The so-called Video Competition bill eliminates many consumer protections for cable television subscribers, deletes funding for community access channels in three years, and will likely do nothing to lower cable rates. But on Thursday, the state Senate passed it anyway.
Why? That's an easy question to answer.
A study by the Wisconsin Democracy Campaign found that the 23 senators who voted for the bill got 12 times more in campaign contributions from industry supporters than the nine senators who voted against it. Since 1999, the 23 senators got $1.2 million from special interests supporting the bill, an average of $52,297 each. The nine senators who opposed it averaged just $11,056.
Employees of AT&T, the telecommunications giant that pushed the bill, gave 28 times more to the senators who supported the measure. The telephone company gave a total of $108,146 to the 23 senators, but only $3,825 to the nine opponents.
"It's no wonder this legislation sailed through," says Mike McCabe, executive director of the Wisconsin Democracy Campaign. "It shows what money will do."
Of course, campaign contributions alone don't account for the bill's easy passage. TV4US, an industry front group, spent hundreds of thousands of dollars in television ads promoting the bill.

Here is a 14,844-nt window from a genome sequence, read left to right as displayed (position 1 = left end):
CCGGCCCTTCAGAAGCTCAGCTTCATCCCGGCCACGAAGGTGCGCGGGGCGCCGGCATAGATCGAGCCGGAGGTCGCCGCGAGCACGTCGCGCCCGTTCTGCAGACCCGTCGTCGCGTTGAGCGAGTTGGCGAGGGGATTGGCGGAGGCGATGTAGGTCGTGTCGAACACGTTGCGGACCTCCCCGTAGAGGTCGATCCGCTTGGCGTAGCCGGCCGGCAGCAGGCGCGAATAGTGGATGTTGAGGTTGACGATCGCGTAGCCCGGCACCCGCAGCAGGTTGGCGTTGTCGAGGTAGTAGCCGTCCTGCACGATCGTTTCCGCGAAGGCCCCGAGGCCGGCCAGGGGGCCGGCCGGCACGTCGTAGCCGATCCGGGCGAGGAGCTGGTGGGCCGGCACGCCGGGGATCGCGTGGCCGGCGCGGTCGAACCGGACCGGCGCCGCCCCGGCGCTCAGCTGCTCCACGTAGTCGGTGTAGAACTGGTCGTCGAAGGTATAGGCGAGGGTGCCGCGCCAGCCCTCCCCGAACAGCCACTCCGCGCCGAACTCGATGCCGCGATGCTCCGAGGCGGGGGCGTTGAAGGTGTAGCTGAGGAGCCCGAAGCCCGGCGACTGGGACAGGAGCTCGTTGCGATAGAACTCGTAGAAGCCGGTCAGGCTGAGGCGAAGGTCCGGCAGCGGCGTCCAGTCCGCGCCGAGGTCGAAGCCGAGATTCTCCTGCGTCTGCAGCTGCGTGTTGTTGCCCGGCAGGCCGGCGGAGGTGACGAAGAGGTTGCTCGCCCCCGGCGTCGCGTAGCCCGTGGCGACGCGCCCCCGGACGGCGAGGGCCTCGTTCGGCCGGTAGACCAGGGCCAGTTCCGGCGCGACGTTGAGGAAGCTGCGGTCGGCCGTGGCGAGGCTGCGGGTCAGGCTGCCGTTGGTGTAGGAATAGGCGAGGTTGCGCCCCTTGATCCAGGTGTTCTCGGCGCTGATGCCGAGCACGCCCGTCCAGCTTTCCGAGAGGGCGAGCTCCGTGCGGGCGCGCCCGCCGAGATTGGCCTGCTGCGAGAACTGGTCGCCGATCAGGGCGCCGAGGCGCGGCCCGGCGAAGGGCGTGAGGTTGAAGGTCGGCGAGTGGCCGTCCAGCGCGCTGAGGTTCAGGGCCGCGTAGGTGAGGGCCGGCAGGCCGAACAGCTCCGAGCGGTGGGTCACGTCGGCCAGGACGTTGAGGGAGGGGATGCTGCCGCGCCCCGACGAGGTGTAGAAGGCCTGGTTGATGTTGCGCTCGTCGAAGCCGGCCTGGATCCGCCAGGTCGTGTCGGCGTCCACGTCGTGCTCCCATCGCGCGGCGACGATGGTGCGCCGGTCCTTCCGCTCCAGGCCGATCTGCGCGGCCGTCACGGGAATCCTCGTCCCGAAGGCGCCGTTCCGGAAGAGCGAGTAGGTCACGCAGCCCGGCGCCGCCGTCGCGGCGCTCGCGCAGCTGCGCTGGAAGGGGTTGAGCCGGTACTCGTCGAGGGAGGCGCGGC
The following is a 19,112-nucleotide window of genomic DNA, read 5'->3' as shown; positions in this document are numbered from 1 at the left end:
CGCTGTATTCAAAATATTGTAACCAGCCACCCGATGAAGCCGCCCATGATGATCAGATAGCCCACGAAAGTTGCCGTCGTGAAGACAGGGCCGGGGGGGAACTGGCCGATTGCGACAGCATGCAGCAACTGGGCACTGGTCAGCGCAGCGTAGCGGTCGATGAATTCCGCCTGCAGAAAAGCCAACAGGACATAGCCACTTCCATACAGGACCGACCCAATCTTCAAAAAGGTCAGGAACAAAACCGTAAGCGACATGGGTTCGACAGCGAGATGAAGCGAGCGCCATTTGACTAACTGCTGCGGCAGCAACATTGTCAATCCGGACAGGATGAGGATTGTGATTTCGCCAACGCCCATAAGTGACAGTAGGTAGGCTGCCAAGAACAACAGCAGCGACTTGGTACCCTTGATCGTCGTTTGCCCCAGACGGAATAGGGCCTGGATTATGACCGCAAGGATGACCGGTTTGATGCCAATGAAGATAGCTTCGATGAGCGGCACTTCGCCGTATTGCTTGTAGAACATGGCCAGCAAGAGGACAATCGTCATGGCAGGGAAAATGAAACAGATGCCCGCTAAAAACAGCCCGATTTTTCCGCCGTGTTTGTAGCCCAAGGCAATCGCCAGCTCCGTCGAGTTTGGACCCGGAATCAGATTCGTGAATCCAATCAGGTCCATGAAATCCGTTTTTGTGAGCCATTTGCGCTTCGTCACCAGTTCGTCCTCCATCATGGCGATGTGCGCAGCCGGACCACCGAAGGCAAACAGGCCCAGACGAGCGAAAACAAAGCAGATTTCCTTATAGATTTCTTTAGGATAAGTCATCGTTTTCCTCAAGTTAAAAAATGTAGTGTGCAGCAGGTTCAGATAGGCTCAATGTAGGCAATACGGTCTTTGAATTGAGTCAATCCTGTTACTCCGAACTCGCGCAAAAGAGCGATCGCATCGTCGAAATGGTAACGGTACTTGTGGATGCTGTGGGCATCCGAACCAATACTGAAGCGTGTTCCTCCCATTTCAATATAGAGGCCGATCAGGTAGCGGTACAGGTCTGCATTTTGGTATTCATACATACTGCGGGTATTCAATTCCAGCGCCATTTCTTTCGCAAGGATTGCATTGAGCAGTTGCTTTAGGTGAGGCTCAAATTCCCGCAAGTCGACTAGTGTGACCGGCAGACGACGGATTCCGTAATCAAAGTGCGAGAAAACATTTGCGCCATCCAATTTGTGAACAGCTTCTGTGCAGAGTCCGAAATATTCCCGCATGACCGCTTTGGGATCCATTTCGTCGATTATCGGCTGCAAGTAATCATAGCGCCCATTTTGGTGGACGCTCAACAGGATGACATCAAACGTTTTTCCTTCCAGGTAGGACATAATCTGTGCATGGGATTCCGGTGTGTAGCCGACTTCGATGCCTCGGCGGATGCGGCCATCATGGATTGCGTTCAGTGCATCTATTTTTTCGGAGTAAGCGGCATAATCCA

Shortly before the Senate's action, a coalition including AT&T released a poll that showed overwhelming public support for the bill. The poll claimed that 64% of Wisconsin residents wanted the Legislature to pass it.
But a closer look suggests the poll was purposely designed to skew the responses. One question asked whether the bill should pass because "it will lead to increased competition and better service for consumers, while lowering costs."
The Mellman Group, based in Washington, D.C., crafted the poll. On its website, the company boasts about its "extensive experience developing effective communications strategies that lead people to choose our client's product or service, join their organization, hold their opinion, or vote as we would like."
The poll, says McCabe, was "part of a larger effort to create the impression that there was a groundswell of public support."
The bill now heads to Gov. Jim Doyle, who is expected to sign it into law. According to Wisconsin Democracy Campaign, Doyle got $1.5 million from special interests who support the bill since 1999.